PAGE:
Category Archives: communication

Can a whale survive in a raucous, noisy city? My, what a noisy species we are on this planet!

Some thought-provoking images from National Geographic on how noisy our oceans have become lately, thanks to our technology:

The deep is dark, but not silent; it’s alive with sounds. Whales and other marine mammals, fish, and even some invertebrates depend on sound, which travels much farther in water than light does. The animals use sound to find food and mates, to avoid predators, and to communicate. They face a growing problem: Man-made noise is drowning them out. “For many of these animals it’s as if they live in cities,” says marine scientist Brandon Southall, former director of the National Oceanic and Atmospheric Administration’s (NOAA) ocean acoustics program.


Like living in a city! Remarkable, really, to think about how much the noise generated by a terrestrial species—us—now drowns out the acoustic seascape underwater, in the marine realm. Here’s another image from a study in the vicinity of Boston harbor (no longer a place for a quiet tea party, I’m afraid) that ought to shut us up, at least momentarily, and make us ponder what havoc we wreak upon this earth and its creatures:

Posted via email from a leaf warbler’s gleanings

Twist it, shake it, shake it, shake it, shake it, baby!

ResearchBlogging.orgYou are brightly colored – enough to be considered charismatic even by humans who like to keep you as a pet! You can make fairly loud calls. So how do you communicate with each other? Especially in the dark of night when you are most active? When bats are around listening for sounds to pick up juicy prey like you? Well, so much for the investment in all those bright colors (which may deter visual predators, but not in the dark!) and sounds (which the ladies may like, and we know they like to see you flirt with danger too) – the cost may be even steeper than you think! So what else is there for a little frog do to? Especially if another frog may sneak on to your favorite branch to put the moves on the princesses? There’s got to be a better way to talk to each other for routine communication, no?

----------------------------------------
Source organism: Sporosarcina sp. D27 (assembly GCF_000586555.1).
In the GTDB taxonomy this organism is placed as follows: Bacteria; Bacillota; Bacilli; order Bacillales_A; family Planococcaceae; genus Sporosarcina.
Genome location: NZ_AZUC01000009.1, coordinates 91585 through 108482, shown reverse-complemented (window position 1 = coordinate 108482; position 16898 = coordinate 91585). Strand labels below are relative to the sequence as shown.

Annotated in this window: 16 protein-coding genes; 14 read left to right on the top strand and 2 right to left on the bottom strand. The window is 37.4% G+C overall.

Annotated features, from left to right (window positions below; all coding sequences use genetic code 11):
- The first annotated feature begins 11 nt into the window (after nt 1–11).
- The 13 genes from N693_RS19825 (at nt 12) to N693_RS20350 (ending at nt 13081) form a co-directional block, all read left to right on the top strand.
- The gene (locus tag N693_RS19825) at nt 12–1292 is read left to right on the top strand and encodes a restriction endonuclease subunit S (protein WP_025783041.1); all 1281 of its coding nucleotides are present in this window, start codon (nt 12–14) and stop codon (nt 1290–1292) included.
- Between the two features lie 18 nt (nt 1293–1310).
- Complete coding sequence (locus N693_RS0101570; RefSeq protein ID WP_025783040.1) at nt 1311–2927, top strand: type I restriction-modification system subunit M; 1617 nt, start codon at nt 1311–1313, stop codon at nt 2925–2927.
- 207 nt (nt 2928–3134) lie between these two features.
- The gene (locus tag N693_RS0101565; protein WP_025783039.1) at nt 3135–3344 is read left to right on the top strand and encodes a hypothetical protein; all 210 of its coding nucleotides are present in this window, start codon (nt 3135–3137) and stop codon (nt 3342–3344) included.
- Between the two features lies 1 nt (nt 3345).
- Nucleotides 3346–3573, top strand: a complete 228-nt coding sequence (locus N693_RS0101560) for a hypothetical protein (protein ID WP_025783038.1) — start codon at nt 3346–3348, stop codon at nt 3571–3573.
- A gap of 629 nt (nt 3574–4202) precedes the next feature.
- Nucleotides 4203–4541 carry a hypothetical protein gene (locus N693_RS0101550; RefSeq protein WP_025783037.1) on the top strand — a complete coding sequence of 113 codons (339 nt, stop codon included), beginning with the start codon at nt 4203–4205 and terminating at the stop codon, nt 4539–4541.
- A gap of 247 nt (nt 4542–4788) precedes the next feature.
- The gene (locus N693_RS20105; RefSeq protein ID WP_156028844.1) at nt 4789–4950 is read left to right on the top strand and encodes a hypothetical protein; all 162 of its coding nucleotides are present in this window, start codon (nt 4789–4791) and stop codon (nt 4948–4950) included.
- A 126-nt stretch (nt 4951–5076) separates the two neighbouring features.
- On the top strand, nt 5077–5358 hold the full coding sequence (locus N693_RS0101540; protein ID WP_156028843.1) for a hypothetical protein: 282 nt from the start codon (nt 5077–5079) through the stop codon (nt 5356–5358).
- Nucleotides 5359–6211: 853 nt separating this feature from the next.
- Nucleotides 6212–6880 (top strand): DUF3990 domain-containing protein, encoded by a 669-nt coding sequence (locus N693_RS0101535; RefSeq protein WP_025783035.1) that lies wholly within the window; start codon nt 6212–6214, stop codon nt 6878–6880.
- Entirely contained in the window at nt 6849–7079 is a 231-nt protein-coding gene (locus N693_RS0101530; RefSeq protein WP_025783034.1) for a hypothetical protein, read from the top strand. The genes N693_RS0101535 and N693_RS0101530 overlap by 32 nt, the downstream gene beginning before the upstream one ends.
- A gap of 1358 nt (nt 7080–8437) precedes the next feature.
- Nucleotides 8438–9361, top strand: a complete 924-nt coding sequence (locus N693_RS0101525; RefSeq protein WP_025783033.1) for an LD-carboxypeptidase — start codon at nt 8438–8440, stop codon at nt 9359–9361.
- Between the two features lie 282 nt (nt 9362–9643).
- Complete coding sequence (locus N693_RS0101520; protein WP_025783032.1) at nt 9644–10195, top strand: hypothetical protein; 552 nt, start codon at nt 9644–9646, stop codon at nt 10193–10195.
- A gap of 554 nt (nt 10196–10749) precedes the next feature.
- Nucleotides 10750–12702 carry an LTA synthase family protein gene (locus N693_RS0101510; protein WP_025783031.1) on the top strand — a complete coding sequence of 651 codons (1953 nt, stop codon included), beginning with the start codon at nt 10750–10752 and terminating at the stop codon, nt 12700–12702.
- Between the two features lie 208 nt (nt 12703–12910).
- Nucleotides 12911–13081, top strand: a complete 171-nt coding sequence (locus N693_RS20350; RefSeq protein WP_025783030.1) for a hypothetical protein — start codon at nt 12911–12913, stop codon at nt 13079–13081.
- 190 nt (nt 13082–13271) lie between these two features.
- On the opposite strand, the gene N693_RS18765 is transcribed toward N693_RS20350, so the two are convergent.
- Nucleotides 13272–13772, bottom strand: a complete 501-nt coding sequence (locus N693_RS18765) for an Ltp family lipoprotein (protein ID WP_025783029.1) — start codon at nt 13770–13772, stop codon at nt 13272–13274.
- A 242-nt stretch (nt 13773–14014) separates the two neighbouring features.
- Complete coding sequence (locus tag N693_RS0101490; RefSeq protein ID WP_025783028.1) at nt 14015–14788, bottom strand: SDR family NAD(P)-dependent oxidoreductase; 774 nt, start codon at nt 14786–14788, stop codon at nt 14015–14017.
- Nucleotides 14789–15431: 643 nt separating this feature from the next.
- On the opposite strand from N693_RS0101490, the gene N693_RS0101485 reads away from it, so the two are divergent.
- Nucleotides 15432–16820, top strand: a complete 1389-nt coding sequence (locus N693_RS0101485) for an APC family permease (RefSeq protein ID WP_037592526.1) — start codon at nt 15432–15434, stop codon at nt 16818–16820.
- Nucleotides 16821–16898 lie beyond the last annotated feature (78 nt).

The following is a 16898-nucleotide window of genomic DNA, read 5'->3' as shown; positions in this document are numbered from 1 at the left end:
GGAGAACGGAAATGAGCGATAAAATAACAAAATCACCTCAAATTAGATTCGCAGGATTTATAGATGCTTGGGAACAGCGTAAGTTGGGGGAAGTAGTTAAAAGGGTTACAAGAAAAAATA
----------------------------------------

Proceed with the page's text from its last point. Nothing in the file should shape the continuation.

Well, if you’ve still got it, you gotta shake it, shake it, shake it, shake it, baby:

Pretty amazing that a common behavior in a species so well known had never been properly described or understood! Until someone thought to turn those darn lights off and let the frogs do their little dance in the dark. Check out the paper that goes with this video from Science Friday. Cool work!


Caldwell, M., Johnston, G., McDaniel, J., & Warkentin, K. (2010). Vibrational Signaling in the Agonistic Interactions of Red-Eyed Treefrogs Current Biology DOI: 10.1016/j.cub.2010.03.069

Robertson, J., & Zamudio, K. (2009). Genetic Diversification, Vicariance, and Selection in a Polytypic Frog Journal of Heredity, 100 (6), 715-731 DOI: 10.1093/jhered/esp041

Wishing I could be at this fun event this week… (#scio10)

Will try to catch it online instead, when I can, in between working on syllabi and getting labs organized for semester beginning next week. Do check out the website and associated wiki, for there are some cool things going on there, especially for those of us engaged in trying to do science and communicate science through various online avenues.

Posted via web from a leaf warbler’s gleanings

Eloquent communicators: human and avian